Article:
Using your Edge-Mechanics

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Using your Edge-Mechanics

Using your edge-Mechanics

Umpire mechanics are the ‘meat & potatoes’ of umpiring. You may go ten games and never have to mess with the DH rule. You may go 20 games and never have to call an obstruction. You may go 30 games and never have to make a ruling on 3’ lane interference. But every single game you will ever work you will have to use mechanics. There is no hiding what you do not know about mechanics. It may not become evident for many, many games that you really do not know the batting out of order rule. But the first time you call a pitch or have runners on base, if you do not know what to do, how to do it or where to go, your lack of knowledge is broadcast to the whole world.

Umpire mechanics encompass more than the X’s and O’s in the manual; more than the precise numbered steps for correctly signaling an out. The scope of umpire mechanics goes far beyond a strong ‘hammer’ or a perfect 90º. Mechanics are the total physical operation of umpiring. The language of mechanics is body language which is kind of like sign language in BOLD. It commands attention yet does not lack in subtleties and nuances.

Every move you make as an umpire, from the time you walk on the field until the game is over and you are out of sight, says something about you and sends a message to the onlookers. You can control what is said and the message that is sent but it requires constant vigilance. Many umpires spend countless hours reading and studying the rulebook. This serves them nothing if equal time is not spent, not only reading and studying, but also physically practicing and mentally visualizing the umpire manual. Like rules that must be interpreted through tradition, intent, level of play or practical application; mechanics too must be deciphered, contemplated, analyzed and understood.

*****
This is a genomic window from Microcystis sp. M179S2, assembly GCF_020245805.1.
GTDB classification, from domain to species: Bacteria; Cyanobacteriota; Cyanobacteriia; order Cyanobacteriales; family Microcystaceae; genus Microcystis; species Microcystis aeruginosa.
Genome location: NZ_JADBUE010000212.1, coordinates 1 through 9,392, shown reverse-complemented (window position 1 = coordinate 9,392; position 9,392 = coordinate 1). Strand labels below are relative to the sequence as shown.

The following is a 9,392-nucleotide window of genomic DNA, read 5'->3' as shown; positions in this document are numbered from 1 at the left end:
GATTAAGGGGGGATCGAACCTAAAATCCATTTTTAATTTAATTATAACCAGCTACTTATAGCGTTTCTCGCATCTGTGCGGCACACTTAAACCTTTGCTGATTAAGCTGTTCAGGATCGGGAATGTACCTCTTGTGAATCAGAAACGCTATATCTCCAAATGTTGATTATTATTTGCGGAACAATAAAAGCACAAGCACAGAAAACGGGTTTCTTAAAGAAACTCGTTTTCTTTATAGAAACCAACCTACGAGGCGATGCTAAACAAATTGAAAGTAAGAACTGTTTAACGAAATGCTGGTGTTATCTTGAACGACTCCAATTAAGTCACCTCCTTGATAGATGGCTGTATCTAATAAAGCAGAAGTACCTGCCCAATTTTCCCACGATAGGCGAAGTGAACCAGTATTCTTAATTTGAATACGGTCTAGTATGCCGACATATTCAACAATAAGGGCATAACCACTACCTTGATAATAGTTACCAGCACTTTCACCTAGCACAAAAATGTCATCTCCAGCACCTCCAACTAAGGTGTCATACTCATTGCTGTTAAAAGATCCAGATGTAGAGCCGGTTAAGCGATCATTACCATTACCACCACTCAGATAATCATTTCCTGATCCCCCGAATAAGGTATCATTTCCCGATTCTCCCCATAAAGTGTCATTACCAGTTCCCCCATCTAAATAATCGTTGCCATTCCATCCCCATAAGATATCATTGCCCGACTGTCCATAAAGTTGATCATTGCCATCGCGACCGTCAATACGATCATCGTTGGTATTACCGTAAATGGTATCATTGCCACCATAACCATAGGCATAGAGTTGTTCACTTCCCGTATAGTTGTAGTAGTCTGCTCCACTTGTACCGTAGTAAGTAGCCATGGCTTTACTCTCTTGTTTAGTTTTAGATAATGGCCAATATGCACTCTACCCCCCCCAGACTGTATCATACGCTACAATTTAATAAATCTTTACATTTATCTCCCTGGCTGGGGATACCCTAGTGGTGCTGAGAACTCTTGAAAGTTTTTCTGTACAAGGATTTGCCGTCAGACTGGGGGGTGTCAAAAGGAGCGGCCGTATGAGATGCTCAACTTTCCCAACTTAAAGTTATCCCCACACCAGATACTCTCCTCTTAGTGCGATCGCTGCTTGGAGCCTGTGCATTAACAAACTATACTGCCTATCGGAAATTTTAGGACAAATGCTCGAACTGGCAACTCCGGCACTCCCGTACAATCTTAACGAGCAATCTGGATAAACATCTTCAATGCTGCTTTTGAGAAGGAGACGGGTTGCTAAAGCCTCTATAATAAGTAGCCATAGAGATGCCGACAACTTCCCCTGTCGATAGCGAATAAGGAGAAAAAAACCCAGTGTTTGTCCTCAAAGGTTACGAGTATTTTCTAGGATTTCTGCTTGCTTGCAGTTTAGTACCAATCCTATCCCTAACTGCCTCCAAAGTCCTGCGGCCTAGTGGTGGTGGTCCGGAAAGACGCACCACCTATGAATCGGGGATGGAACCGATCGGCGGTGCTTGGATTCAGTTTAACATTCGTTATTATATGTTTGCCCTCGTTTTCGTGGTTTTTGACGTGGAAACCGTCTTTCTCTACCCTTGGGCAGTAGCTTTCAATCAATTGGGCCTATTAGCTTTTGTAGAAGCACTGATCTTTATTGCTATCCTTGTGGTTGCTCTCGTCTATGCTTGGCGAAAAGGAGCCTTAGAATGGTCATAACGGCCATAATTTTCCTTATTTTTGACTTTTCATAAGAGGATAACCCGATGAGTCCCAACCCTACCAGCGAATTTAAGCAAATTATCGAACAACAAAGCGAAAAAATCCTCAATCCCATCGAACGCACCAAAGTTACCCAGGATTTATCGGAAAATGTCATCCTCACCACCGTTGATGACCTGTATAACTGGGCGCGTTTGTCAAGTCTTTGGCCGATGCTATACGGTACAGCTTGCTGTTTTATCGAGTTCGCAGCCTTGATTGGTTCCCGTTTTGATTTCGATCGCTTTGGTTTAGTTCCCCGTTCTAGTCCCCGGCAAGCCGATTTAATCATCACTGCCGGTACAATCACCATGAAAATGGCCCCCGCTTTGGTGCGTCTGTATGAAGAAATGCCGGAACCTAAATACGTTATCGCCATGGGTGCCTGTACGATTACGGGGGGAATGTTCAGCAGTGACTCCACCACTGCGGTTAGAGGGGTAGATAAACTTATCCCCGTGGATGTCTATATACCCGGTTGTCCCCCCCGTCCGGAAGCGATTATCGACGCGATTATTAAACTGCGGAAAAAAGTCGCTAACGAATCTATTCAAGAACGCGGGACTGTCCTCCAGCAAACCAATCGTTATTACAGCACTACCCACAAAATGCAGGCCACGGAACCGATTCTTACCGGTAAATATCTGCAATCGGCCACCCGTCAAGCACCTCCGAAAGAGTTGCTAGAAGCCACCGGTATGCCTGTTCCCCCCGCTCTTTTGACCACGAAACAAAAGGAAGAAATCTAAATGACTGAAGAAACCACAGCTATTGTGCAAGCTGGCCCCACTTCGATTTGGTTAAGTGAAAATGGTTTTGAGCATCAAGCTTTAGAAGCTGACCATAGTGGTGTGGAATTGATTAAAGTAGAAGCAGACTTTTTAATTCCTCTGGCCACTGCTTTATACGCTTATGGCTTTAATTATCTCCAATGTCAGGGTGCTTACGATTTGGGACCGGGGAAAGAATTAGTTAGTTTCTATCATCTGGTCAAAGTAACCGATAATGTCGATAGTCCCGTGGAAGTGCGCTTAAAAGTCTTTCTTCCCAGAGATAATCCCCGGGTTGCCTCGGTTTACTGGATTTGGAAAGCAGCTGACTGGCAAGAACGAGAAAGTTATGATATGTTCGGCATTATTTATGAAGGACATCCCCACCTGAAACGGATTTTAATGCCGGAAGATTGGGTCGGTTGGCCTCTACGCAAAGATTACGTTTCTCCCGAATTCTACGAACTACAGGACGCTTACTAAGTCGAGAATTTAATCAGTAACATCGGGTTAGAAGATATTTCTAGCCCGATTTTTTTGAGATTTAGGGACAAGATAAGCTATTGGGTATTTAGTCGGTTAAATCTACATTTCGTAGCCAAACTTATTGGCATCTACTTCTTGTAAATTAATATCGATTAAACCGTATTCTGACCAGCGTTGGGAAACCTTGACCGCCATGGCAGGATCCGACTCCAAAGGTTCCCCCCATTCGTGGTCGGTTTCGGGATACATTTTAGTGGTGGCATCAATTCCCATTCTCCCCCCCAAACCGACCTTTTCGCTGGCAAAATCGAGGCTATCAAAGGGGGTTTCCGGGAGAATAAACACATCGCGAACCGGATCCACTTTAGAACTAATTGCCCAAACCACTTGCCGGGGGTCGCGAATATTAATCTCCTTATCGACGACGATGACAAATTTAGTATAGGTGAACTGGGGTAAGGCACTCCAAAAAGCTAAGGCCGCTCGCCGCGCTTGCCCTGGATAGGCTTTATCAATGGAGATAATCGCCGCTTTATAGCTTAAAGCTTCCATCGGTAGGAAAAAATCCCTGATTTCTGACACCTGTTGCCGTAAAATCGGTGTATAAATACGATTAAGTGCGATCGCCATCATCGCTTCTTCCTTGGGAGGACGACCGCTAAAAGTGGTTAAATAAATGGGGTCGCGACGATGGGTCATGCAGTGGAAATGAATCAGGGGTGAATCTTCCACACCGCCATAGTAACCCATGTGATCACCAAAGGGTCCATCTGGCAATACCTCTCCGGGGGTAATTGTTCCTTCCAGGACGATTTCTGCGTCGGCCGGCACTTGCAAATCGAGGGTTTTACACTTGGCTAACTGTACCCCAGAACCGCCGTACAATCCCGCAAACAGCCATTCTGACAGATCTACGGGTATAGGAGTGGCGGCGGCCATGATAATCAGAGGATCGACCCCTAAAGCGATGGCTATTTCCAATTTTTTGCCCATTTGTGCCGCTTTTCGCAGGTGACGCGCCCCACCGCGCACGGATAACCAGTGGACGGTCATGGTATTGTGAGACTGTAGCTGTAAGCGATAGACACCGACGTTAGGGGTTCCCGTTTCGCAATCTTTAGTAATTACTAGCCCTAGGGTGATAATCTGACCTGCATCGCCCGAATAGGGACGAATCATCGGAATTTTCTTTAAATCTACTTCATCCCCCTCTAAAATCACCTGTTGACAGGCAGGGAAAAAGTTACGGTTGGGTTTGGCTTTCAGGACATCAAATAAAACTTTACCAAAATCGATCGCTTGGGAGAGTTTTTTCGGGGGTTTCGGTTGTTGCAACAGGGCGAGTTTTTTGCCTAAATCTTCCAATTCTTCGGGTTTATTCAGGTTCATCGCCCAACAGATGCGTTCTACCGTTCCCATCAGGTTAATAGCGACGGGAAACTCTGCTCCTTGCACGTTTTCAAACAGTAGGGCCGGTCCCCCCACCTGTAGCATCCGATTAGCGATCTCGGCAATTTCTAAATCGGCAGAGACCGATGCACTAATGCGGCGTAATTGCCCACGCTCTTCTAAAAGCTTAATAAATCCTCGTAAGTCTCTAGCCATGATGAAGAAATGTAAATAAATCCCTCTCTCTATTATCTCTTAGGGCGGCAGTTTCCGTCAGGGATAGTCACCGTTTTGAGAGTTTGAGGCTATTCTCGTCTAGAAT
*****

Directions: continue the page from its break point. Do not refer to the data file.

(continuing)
There are elementary mechanics; there are complex mechanics and finally there are allusive mechanics. Elementary mechanics deal with standard umpire signals and general positioning for the most common situations. Signals are our words. Mechanics put us in a position to know what to say, how to say it and have what we say believed.

Umpires are communicators and how we communicate is with signals. We use signals so we do not have to talk. Yes, there are words that go with our signals but the body language will forever be louder and more convincing than the verbal language. I once had my partner come to me on a check swing down the first base line. I stood as tall as I could and gave a huge, wide safe signal while hollering, “No, he didn't!” Guess what happened? Nothing. No one (not even the first base coach) batted an eye. A ball was recorded on the count and play continued.

Umpire signals are a universal language. They are a language that should have no dialect, no vernacular. Signal language is a very simple one. It is designed to be understood by anyone at any ball park. In order to be understood a signal must first be seen. This is why most signals are given from a full upright position and extended up or away from the body. Once a signal is seen, its meaning must be immediately apparent. We cannot have some people thinking we called a ‘safe’ and some thinking we called ‘timeout’ and others wishing for instant replay because they have no idea what we called. Once seen and understood a signal must convince everyone, through its strength and deliberation, that the correct call has been made.

Signals vary only in emphasis, not in implementation. From the routine play to the unusual, every signal must be visible, distinct, strong and convincing from its beginning to its end. Too many umpires ruin a great signal by not finishing it…letting the arms just fall after a safe, starting for the next position while the hammer is still up or not staying with the play that extra instant after a sell call. Like a speaker whose voice trails off at the end of what he is saying, a signal that does not finish willfully weakens the whole message. A signal for a routine call demands the all the same precision as any other call just with less emphasis. Routine does not mean weak, lazy or vague.